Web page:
Delhi Daredevils didn't quite pull off the cakewalk expected after their bowlers set the batsmen a target of 117, but the end result was satisfactory because they took back the top spot. Chasing an easily achievable total Delhi's openers ate up overs and departed in succession to put undue pressure on the middle order, but AB de Villiers returned to form and saw Delhi through in the end.
Mumbai Indians needed a win desperately to mark a step towards a much-needed turnaround, but they utterly failed to cash in on the toss. Both openers were dismissed in the first over, two more fell before the end of the Powerplay, and there was no final hurrah. Dwayne Bravo and Abhishek Nayar stitched together a 57-run partnership but that too was snuffed out by Delhi's bowlers before it could really cause damage.
This was a win set up in the field, when Delhi were excellent with pace and spin, allowing just seven boundaries and three sixes. For the 22nd time in 21 days, a wicket fell in the first over of an innings. Luke Ronchi, in for Sanath Jayasuriya, was run out second ball and JP Duminy nicked Dirk Nannes behind.
Mumbai were hurting with the scoreboard showing four batsmen with 0 next to their names. Sachin Tendulkar, who had opted to bat, didn't last long either. Having inside-edged a length ball behind the stumps, Tendulkar set off, only to be set back by Pinal Shah. He failed to just ground his bat as Dinesh Karthik nailed the second damning direct hit in six overs. Mumbai were 30 for 3 after the Powerplay.
It got worse. Shah failed to cash in on a drop on 5, swinging Rajat Bhatia to the deep for a chalky 11 from 20 balls. In walked Bravo at 33 for 4. He looked gone for all money on 1, struck on the front pad in front of middle and leg, but the umpire Marais Erasmus was watching a different match. Amit Mishra cut a flustered figure.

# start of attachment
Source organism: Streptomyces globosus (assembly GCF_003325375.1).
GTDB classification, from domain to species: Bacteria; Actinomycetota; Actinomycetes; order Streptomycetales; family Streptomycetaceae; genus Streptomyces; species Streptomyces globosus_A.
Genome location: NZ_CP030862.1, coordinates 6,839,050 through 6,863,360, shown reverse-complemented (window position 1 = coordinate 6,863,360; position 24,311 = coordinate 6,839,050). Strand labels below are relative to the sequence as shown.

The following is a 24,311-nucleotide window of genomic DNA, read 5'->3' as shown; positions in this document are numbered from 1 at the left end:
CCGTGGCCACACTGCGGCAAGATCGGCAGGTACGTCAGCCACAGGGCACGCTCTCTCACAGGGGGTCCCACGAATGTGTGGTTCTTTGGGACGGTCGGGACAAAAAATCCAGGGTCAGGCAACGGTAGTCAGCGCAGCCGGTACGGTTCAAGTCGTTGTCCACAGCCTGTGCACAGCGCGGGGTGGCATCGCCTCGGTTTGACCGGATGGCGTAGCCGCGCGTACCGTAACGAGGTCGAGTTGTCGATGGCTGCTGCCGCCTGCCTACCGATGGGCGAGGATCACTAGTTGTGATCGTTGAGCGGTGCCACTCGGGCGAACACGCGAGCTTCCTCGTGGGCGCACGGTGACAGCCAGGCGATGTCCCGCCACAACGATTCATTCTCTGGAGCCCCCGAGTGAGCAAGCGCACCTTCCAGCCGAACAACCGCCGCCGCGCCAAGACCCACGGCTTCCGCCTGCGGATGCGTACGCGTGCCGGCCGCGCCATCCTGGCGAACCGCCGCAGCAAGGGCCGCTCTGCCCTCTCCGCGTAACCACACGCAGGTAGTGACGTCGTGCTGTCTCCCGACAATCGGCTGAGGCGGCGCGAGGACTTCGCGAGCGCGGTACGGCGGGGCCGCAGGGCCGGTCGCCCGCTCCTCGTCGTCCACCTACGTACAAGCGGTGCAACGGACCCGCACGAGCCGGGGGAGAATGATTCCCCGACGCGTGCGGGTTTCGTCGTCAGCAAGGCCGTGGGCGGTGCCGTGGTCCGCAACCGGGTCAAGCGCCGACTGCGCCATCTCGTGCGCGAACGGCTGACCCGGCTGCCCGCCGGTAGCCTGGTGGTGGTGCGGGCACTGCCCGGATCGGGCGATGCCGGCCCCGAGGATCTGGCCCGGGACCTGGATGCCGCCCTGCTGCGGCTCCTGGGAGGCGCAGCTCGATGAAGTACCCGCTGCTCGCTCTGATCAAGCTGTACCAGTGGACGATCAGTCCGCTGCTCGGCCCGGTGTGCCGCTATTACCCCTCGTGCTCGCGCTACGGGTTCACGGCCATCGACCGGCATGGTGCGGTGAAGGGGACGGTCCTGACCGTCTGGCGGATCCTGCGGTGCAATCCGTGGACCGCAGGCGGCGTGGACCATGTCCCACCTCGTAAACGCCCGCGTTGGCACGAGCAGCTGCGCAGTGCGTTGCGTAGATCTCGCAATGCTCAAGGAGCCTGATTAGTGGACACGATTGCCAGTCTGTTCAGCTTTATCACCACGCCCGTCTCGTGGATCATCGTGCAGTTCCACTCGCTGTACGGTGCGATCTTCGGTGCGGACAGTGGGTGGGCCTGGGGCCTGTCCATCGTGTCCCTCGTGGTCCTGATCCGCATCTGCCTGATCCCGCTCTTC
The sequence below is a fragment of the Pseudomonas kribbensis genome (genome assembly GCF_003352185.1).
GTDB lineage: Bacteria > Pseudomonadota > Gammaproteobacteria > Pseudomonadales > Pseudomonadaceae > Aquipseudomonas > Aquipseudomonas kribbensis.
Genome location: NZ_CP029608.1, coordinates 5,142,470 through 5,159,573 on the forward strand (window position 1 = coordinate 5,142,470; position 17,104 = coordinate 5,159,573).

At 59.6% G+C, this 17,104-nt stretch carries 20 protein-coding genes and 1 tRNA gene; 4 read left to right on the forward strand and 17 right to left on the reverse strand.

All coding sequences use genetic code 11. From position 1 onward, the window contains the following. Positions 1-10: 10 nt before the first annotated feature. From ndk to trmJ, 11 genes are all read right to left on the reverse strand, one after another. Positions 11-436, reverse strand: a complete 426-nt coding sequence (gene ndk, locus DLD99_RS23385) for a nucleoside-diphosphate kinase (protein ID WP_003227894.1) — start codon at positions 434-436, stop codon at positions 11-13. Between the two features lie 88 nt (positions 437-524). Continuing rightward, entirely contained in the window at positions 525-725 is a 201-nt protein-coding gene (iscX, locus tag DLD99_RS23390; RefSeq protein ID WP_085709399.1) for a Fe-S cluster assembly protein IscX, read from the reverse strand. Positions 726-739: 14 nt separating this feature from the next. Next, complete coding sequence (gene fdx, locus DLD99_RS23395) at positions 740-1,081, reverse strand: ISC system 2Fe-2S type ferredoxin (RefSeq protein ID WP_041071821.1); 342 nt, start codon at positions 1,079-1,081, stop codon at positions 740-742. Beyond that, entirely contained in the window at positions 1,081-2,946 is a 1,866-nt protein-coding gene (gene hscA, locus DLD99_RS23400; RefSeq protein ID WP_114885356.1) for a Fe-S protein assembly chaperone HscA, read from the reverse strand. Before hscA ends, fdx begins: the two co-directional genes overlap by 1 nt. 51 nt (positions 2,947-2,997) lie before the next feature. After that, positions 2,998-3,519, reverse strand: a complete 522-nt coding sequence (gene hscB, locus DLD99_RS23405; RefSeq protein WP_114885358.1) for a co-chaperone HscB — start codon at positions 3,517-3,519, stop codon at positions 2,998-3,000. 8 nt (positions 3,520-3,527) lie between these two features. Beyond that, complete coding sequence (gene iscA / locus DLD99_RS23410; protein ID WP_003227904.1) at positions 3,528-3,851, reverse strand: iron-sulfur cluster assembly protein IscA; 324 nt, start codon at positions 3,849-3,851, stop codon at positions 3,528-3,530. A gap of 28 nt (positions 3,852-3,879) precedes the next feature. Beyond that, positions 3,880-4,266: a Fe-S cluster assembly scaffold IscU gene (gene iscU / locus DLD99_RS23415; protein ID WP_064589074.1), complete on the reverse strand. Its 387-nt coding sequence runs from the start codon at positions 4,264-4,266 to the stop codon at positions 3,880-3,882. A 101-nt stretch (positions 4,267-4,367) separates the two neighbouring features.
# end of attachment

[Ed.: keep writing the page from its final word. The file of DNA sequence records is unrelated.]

There were just two boundaries littering the first ten overs, aptly displaying just how tight Delhi kept it. With singles and doubles and inside edges Bravo and Nayar gave the total some respectability. But just when it seemed Bravo might turn it on - he lofted two big sixes down the ground - Nannes got his man with a wide delivery. Nayar departed next ball, top-edging Ashish Nehra, and there was little oomph from the tail. Bhatia, notable for his clever slower balls, took two wickets and allowed only a single and a leg bye in the last over. It was eerily similar to how Delhi had started 19 overs earlier.
Delhi's chase toward a small target was nervy, with Gautam Gambhir and David Warner pacing themselves. It wasn't a crawl, but neither was the pair forcing the issue. There were only two fours and a six in the 50 balls Gambhir and Warner batted together. Duminy snapped a steady partnership of 42 with a gentle offbreak, luring Warner out of his crease. In the next over Gambhir sashayed out and sliced the ball to deep cover. But that was as good as it got for Mumbai, as de Villiers and Tillakaratne Dilshan eased into a 61-run stand.
It began slowly, with both batsmen struggling to get runs off the spinners. Duminy and Harbhajan Singh rushed through their overs, one relying on flight and the other firing them flat. Duminy only gave 15 from his four overs and Harbhajan was also frugal, but one over of pedestrian spin from Tendulkar got Delhi - at this stage needing 43 from 30 - back ahead of the rate. A floater was sumptuously clipped for four, a full toss was dumped over midwicket for six, and two half-trackers were duly deposited for boundaries. In six balls de Villiers doubled his score. Defending a small total, a 19-run over was not what Mumbai needed from their leader.
Dilshan fell with ten needed, but de Villiers brought up his fifty and ensured victory was sealed with seven balls to go.